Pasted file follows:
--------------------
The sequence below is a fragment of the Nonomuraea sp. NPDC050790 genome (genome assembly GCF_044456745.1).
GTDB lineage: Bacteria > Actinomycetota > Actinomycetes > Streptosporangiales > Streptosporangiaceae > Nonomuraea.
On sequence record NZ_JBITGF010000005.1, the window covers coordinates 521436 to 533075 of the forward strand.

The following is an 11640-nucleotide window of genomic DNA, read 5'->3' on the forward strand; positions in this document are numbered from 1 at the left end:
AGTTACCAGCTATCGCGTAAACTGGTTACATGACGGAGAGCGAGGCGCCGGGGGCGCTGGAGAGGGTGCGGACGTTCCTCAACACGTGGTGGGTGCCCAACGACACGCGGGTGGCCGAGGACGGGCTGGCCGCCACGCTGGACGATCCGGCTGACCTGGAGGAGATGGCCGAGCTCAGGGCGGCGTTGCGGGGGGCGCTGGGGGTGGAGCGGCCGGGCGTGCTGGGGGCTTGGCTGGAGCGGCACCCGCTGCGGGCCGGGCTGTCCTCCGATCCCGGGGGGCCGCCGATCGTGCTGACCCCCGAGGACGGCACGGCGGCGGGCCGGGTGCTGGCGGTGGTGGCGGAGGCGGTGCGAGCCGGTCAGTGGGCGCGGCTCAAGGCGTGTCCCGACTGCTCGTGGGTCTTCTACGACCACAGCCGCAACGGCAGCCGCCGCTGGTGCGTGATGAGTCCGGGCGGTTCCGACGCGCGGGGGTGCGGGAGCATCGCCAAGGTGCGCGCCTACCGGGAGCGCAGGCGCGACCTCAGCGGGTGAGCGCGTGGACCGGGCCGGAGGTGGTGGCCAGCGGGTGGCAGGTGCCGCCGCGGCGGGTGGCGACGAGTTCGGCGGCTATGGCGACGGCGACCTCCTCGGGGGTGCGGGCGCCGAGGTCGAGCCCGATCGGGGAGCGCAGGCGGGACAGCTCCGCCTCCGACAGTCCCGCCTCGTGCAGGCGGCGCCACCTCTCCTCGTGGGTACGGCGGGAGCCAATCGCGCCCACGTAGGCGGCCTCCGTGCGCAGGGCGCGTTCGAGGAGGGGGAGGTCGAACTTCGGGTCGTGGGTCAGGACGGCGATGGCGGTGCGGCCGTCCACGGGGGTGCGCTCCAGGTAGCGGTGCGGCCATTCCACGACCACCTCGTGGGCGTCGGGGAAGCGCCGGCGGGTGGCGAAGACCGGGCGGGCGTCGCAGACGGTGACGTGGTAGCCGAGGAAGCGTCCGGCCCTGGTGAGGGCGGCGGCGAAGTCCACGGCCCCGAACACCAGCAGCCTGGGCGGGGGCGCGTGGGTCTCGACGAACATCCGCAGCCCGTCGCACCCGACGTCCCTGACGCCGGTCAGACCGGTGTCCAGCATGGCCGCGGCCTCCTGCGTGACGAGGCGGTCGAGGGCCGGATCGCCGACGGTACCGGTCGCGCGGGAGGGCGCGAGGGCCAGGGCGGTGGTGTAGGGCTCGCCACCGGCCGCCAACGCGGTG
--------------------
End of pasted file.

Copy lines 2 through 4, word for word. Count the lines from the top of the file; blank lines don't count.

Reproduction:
GTDB lineage: Bacteria > Actinomycetota > Actinomycetes > Streptosporangiales > Streptosporangiaceae > Nonomuraea.
On sequence record NZ_JBITGF010000005.1, the window covers coordinates 521436 to 533075 of the forward strand.

The following is an 11640-nucleotide window of genomic DNA, read 5'->3' on the forward strand; positions in this document are numbered from 1 at the left end: